Connection with militancy, however, is not something new for the Jamaat and Shibir as many from these organisations were earlier found involved with different outfits including Ansar Al Islam, Shahid Hamza Brigade, Harkat-ul Jihad al-Islami and Hizb-ut Tahrir, police claimed.

Even though the security agencies and government claim that the Islamic State does not exist in Bangladesh, they say the expelled Jamaat and Shibir members follow the Syria-based terror group’s ideology to carry out attacks in Bangladesh.

Police also recently claimed to have found direct links between Jamaat-Shibir and recent terror attacks.

Former Shibir member Marzan, who was an Arabic department student at Chittagong University, was the chief coordinator of the Gulshan attack that killed 22 people in July 2016.

New JMB chief Tamim Chowdhury, killed in a police raid last year, and Ansarullah Bangla Team (later rebranded as Ansar Al Islam) chief Ziaul Haque, who is still on the run, had recruited many former Jamaat-Shibir members in their organisations and had them take part in most of the attacks in the past few years, police said.

New JMB member Ershad alias Mamun, arrested in March 2015, is a former Shibir activist who had first revealed many plans of the new terror outfit during interrogations.

The law enforcement agencies, apparently, did not pay much attention to his claims at that time. But a number of attacks, including the one at Holey Artisan Bakery, several murders and bomb blast at a naval base in Chittagong, since then had had them shocked and forced them to take New JMB more seriously.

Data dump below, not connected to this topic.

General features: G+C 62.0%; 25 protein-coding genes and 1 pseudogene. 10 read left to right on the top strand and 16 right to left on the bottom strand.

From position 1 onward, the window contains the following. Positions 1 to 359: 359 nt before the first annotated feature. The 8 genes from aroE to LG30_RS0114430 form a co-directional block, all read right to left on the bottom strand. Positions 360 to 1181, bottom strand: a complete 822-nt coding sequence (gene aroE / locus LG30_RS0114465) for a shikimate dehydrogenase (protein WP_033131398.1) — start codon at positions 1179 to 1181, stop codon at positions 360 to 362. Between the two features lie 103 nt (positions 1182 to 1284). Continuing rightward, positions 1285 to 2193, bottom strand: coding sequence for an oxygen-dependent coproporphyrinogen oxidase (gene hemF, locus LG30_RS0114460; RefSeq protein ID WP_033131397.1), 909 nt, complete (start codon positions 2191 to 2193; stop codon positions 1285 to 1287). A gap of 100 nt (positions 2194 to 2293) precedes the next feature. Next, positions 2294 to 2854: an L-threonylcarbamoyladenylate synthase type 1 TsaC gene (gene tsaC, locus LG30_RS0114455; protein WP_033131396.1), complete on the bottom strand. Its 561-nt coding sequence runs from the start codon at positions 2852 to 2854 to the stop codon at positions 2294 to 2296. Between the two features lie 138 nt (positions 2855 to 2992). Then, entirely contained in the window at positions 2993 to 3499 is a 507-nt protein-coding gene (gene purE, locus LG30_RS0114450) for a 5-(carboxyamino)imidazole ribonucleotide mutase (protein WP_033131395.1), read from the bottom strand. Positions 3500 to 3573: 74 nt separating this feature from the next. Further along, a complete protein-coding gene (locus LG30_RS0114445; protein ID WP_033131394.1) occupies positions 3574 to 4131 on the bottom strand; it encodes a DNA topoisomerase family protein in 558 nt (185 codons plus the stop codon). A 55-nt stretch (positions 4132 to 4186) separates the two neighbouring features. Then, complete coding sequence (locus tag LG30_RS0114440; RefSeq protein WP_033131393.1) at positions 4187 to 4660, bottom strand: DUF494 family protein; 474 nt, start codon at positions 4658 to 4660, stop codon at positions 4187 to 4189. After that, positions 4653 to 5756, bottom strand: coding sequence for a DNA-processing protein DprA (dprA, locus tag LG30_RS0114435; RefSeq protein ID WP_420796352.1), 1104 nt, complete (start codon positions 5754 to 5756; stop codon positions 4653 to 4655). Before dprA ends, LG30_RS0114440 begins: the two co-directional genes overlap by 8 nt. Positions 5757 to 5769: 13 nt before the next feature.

Since 2015, police have arrested many Islamist militants who were originally with Jamaat and Shibir, but later joined different terror groups, including the New JMB, directly or indirectly.

After the nationwide simultaneous bomb attacks in August 2005, security agencies had arrested seven members of the original Jama’atul Mujahideen Bangladesh, all of whom were former members of Jamaat or Shibir.

In October the same year, the courts and judges in different districts were targeted in another series bombings. The next month, a suicide bombing carried out by the JMB had killed two senior assistant judges and wounded three others in Jhalakathi.

Police investigations later found that the bomber, Hasan Al Mamun, and his family members had close ties to Jamaat. Hasan was also a Shibir member.

In October 2003, Bangladesh Bank had ordered all commercial banks and financial institutions to freeze the accounts of several Malaysian nationals associated with the Jamaat for their suspected involvement in financing terrorism.

Militant activities had come into the spotlight again in February 2013 after the gruesome killing of blogger and civil rights activist Ahmed Rajib Haider, who had helped coordinate the Shahbagh movement, allegedly by Shibir members.

The Jamaat and its affiliated organisations earlier had accused Rajib of mocking Islam in his blog posts.

However, a month later, police’s Detective Branch (DB) arrested five North South University students in connection with Rajib’s murder.

CTTC Unit chief Monirul Islam, who was the DB spokesperson at that time, had said that these five murdered Rajib following direct orders from a Shibir leader named Rana.

Expulsions of Jamaat and Shibir members over reasons such as violation of party rules and ties to various crimes have become more of a trick move that grants them the right to officially claim that they do not endorse militancy, police officials said.

Dhaka Tribune’s attempts to contact top Jamaat and Shibir leaders over phone, text messages and emails for comments on the issue yielded no response.

Courtesy: Dhaka Tribune